EvidenceProf Blog

Editor: Colin Miller
Univ. of South Carolina School of Law

Friday, February 21, 2020

The Third of Kentucky's Three Privity-Based Hearsay Exclusions

Kentucky Rule of Evidence 801A(c)(3) reads as follows:

(c) Admission by privity:...

(3) Predecessors in litigation. Even though the declarant is available as a witness, when the liability, obligation, or duty of a party to a civil action is based in whole or in part upon the liability, obligation, or duty of the declarant, or when the claim or right asserted by a party to a civil action is barred or diminished by a breach of duty by the declarant, evidence of a statement made by the declarant is not excluded by the hearsay rule when offered against the party if the evidence would be admissible against the declarant in an action involving that liability, obligation, duty, or breach of duty.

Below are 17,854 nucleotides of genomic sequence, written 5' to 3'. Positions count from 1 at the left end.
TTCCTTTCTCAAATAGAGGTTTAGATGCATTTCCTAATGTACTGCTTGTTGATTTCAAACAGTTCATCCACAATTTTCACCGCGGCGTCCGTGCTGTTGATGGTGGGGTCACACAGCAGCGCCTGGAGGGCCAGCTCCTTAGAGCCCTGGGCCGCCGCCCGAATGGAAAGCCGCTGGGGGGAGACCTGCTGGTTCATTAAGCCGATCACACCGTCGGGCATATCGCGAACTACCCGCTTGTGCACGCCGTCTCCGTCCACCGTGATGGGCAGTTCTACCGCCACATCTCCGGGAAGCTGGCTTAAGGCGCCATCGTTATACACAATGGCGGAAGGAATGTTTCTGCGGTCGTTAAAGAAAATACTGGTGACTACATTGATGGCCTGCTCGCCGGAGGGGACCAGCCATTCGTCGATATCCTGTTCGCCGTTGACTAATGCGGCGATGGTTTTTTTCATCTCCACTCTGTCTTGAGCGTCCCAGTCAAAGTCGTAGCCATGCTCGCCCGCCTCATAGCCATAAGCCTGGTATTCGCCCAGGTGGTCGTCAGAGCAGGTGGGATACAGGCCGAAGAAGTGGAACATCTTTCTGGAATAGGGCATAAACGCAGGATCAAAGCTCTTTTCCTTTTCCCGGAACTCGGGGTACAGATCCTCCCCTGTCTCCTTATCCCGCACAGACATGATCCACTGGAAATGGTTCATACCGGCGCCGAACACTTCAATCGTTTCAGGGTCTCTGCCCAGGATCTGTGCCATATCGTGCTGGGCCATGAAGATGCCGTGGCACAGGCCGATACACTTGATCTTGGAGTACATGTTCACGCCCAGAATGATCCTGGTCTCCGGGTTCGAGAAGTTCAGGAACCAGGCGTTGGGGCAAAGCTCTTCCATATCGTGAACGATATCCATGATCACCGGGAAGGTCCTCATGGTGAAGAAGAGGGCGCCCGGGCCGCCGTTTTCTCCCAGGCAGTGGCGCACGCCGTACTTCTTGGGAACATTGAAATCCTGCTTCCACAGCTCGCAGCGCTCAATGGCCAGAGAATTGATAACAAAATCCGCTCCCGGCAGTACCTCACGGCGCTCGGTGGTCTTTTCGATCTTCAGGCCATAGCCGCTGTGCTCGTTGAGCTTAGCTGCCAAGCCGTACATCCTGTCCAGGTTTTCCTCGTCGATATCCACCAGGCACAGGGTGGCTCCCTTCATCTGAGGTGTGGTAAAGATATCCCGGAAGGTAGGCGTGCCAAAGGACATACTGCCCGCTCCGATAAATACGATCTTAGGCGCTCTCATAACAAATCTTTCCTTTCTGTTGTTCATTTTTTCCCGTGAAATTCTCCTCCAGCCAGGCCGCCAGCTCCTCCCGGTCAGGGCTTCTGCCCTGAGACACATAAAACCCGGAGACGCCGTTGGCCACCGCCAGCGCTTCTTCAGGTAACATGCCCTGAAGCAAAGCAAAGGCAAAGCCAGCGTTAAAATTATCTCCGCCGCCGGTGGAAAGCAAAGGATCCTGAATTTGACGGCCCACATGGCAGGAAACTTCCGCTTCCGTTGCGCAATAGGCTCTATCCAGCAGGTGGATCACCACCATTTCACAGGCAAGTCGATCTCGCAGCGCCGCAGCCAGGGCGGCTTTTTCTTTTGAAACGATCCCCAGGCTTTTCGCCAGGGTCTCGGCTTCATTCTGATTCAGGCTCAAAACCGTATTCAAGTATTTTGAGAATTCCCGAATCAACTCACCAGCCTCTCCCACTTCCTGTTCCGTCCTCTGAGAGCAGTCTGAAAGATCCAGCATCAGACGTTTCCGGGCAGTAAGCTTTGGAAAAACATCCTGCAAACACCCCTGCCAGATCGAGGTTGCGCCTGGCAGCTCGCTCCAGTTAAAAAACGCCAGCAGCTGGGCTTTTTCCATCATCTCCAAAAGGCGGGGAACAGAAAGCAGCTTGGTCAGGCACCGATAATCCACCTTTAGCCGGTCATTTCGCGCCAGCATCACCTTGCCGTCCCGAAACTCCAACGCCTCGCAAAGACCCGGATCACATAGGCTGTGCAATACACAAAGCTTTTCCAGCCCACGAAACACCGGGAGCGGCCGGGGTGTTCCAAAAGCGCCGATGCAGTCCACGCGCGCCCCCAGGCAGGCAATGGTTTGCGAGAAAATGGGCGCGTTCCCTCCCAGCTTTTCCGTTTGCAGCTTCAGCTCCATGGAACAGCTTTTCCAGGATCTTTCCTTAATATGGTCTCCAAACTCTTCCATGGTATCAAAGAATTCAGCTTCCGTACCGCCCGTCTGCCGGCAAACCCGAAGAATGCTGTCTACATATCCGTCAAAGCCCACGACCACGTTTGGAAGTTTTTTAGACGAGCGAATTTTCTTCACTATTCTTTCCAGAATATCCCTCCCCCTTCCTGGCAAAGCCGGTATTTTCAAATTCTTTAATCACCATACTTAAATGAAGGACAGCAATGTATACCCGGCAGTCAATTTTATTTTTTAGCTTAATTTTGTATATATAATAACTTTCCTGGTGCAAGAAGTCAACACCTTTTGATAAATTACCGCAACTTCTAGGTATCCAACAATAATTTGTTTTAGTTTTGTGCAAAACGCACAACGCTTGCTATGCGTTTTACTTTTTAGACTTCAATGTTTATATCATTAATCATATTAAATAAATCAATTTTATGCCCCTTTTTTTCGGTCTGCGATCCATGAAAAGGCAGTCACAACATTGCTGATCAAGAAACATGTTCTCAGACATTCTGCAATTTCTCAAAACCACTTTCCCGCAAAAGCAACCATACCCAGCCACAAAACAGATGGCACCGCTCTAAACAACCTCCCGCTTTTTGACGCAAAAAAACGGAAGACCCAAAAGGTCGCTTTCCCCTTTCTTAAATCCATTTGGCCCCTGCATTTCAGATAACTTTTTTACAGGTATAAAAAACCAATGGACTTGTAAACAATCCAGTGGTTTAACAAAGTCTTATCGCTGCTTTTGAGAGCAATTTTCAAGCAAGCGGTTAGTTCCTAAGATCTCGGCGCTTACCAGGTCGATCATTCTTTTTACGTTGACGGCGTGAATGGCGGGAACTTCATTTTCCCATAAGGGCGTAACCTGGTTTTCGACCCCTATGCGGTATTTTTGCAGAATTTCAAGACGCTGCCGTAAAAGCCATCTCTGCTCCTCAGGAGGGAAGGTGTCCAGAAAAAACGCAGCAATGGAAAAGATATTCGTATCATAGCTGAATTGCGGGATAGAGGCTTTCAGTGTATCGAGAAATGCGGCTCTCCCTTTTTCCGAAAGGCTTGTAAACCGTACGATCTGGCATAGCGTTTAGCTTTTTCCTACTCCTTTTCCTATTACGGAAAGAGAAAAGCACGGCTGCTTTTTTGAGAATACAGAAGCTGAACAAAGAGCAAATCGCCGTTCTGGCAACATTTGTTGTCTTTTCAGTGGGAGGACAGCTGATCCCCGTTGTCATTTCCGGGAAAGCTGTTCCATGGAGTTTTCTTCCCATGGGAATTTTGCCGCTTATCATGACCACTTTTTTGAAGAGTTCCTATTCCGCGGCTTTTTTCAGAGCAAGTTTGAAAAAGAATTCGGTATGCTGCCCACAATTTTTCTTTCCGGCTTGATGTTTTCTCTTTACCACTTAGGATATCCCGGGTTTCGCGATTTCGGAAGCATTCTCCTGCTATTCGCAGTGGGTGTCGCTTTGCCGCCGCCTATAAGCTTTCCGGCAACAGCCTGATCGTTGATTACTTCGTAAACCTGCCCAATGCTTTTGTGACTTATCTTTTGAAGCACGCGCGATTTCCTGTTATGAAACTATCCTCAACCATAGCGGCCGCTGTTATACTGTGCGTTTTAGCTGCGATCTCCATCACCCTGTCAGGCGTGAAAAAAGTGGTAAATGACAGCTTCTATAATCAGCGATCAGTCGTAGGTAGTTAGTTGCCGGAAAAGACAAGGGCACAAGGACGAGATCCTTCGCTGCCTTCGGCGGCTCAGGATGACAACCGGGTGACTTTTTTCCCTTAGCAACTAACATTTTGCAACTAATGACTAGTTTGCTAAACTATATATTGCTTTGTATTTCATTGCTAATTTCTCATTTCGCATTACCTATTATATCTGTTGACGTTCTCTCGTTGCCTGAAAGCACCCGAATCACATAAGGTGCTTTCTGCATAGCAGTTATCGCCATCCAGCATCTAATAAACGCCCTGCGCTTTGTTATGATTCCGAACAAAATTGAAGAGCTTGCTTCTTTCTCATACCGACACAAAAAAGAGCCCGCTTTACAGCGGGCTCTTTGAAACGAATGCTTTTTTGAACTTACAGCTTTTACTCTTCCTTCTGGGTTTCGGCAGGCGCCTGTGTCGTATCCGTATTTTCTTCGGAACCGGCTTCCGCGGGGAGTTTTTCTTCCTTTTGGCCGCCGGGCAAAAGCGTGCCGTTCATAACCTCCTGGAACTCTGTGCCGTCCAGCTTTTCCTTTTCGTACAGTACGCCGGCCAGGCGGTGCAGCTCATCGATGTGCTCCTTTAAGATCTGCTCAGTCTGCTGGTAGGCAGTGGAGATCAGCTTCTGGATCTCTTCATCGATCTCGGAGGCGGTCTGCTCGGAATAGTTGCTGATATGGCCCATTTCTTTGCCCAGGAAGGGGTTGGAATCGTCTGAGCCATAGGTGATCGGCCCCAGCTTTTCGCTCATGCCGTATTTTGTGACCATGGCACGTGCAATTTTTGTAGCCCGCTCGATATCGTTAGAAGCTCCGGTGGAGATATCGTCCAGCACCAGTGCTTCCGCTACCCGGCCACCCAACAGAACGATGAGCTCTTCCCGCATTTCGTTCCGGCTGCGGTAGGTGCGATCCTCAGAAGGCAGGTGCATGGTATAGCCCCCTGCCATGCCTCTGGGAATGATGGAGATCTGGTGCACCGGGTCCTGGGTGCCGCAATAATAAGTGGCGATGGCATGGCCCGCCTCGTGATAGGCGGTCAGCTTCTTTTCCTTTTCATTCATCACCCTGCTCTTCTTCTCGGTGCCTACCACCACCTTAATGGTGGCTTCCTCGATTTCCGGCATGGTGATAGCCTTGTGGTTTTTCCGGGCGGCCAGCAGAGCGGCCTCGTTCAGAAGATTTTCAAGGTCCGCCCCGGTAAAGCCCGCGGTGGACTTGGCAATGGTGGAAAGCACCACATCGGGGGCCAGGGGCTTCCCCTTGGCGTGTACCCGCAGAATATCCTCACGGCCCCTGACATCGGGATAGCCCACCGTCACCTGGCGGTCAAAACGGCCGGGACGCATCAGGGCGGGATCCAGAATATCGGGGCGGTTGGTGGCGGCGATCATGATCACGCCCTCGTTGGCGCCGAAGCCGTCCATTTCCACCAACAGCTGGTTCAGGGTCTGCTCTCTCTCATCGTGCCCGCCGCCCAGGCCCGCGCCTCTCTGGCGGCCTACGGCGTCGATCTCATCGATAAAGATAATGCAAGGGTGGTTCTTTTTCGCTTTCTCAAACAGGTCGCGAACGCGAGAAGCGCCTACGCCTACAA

So, imagine that Paula is walking up the steps to Rob's Ribs when she trips and falls, spraining her ankle. Furthermore, assume that, in the wake of the accident, Rob makes a statement admitting that he had failed to replace broken lights outside his restaurant and that the dim lighting outside the restaurant likely caused Paula's fall. Finally, assume that Rick later buys out Rob's Ribs and renames the restaurant Rick's Ribs. If Paula thereafter sues Rick's Ribs for her injury, Rob's statement(s) would be admissible because the liability of Rick's Ribs is based upon the liability of Rob, the declarant and Rick's predecessor in interest.


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